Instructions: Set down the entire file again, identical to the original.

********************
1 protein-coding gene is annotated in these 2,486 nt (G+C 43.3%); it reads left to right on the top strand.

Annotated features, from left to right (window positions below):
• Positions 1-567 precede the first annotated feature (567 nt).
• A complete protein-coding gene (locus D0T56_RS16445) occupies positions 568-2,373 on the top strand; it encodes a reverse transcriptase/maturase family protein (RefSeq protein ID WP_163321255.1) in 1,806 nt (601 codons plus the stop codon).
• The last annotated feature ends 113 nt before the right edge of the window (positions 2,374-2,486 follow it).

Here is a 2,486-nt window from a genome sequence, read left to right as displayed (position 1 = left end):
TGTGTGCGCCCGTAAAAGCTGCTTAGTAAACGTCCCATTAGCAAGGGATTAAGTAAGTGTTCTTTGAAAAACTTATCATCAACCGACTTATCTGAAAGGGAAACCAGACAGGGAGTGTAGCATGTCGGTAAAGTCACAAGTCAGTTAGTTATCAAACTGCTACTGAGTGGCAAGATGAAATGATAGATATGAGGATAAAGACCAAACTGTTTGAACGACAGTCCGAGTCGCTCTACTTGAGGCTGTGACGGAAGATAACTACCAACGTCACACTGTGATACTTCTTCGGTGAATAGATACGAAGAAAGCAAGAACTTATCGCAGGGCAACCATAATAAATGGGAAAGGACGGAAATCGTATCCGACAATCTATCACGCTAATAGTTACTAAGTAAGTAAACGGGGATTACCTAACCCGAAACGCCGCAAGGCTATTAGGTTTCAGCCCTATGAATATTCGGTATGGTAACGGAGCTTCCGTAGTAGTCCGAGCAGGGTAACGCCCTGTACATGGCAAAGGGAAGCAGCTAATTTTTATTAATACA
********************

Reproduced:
1 protein-coding gene is annotated in these 2,486 nt (G+C 43.3%); it reads left to right on the top strand.

Annotated features, from left to right (window positions below):
• Positions 1-567 precede the first annotated feature (567 nt).
• A complete protein-coding gene (locus D0T56_RS16445) occupies positions 568-2,373 on the top strand; it encodes a reverse transcriptase/maturase family protein (RefSeq protein ID WP_163321255.1) in 1,806 nt (601 codons plus the stop codon).
• The last annotated feature ends 113 nt before the right edge of the window (positions 2,374-2,486 follow it).

Here is a 2,486-nt window from a genome sequence, read left to right as displayed (position 1 = left end):
TGTGTGCGCCCGTAAAAGCTGCTTAGTAAACGTCCCATTAGCAAGGGATTAAGTAAGTGTTCTTTGAAAAACTTATCATCAACCGACTTATCTGAAAGGGAAACCAGACAGGGAGTGTAGCATGTCGGTAAAGTCACAAGTCAGTTAGTTATCAAACTGCTACTGAGTGGCAAGATGAAATGATAGATATGAGGATAAAGACCAAACTGTTTGAACGACAGTCCGAGTCGCTCTACTTGAGGCTGTGACGGAAGATAACTACCAACGTCACACTGTGATACTTCTTCGGTGAATAGATACGAAGAAAGCAAGAACTTATCGCAGGGCAACCATAATAAATGGGAAAGGACGGAAATCGTATCCGACAATCTATCACGCTAATAGTTACTAAGTAAGTAAACGGGGATTACCTAACCCGAAACGCCGCAAGGCTATTAGGTTTCAGCCCTATGAATATTCGGTATGGTAACGGAGCTTCCGTAGTAGTCCGAGCAGGGTAACGCCCTGTACATGGCAAAGGGAAGCAGCTAATTTTTATTAATACA